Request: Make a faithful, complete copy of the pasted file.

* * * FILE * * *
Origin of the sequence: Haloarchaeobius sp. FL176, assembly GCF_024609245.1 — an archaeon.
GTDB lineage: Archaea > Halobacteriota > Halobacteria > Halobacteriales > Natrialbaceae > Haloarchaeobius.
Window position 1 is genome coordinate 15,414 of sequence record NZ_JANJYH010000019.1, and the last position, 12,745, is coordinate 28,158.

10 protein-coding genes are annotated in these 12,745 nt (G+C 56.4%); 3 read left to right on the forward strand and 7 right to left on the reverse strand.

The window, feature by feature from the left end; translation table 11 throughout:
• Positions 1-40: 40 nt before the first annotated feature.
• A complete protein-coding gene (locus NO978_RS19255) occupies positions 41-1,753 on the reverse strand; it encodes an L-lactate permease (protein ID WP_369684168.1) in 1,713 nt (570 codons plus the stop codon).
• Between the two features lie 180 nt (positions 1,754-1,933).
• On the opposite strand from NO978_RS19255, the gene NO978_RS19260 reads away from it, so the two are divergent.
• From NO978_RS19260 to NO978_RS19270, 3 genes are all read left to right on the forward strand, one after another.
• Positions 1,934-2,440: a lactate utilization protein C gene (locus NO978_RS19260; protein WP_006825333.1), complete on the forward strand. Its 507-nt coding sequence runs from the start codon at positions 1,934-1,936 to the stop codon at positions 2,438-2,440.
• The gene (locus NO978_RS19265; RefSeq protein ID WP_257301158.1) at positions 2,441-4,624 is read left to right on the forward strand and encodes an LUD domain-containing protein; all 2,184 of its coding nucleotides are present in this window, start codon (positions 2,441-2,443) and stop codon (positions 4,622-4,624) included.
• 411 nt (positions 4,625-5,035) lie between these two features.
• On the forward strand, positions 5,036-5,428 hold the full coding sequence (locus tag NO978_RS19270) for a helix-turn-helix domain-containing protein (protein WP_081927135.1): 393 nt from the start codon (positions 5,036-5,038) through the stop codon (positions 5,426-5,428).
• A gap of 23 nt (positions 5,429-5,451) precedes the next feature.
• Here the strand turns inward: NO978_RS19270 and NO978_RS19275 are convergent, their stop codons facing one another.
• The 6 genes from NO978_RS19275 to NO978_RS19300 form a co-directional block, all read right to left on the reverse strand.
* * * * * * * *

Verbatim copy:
Origin of the sequence: Haloarchaeobius sp. FL176, assembly GCF_024609245.1 — an archaeon.
GTDB lineage: Archaea > Halobacteriota > Halobacteria > Halobacteriales > Natrialbaceae > Haloarchaeobius.
Window position 1 is genome coordinate 15,414 of sequence record NZ_JANJYH010000019.1, and the last position, 12,745, is coordinate 28,158.

10 protein-coding genes are annotated in these 12,745 nt (G+C 56.4%); 3 read left to right on the forward strand and 7 right to left on the reverse strand.

The window, feature by feature from the left end; translation table 11 throughout:
• Positions 1-40: 40 nt before the first annotated feature.
• A complete protein-coding gene (locus NO978_RS19255) occupies positions 41-1,753 on the reverse strand; it encodes an L-lactate permease (protein ID WP_369684168.1) in 1,713 nt (570 codons plus the stop codon).
• Between the two features lie 180 nt (positions 1,754-1,933).
• On the opposite strand from NO978_RS19255, the gene NO978_RS19260 reads away from it, so the two are divergent.
• From NO978_RS19260 to NO978_RS19270, 3 genes are all read left to right on the forward strand, one after another.
• Positions 1,934-2,440: a lactate utilization protein C gene (locus NO978_RS19260; protein WP_006825333.1), complete on the forward strand. Its 507-nt coding sequence runs from the start codon at positions 1,934-1,936 to the stop codon at positions 2,438-2,440.
• The gene (locus NO978_RS19265; RefSeq protein ID WP_257301158.1) at positions 2,441-4,624 is read left to right on the forward strand and encodes an LUD domain-containing protein; all 2,184 of its coding nucleotides are present in this window, start codon (positions 2,441-2,443) and stop codon (positions 4,622-4,624) included.
• 411 nt (positions 4,625-5,035) lie between these two features.
• On the forward strand, positions 5,036-5,428 hold the full coding sequence (locus tag NO978_RS19270) for a helix-turn-helix domain-containing protein (protein WP_081927135.1): 393 nt from the start codon (positions 5,036-5,038) through the stop codon (positions 5,426-5,428).
• A gap of 23 nt (positions 5,429-5,451) precedes the next feature.
• Here the strand turns inward: NO978_RS19270 and NO978_RS19275 are convergent, their stop codons facing one another.
• The 6 genes from NO978_RS19275 to NO978_RS19300 form a co-directional block, all read right to left on the reverse strand.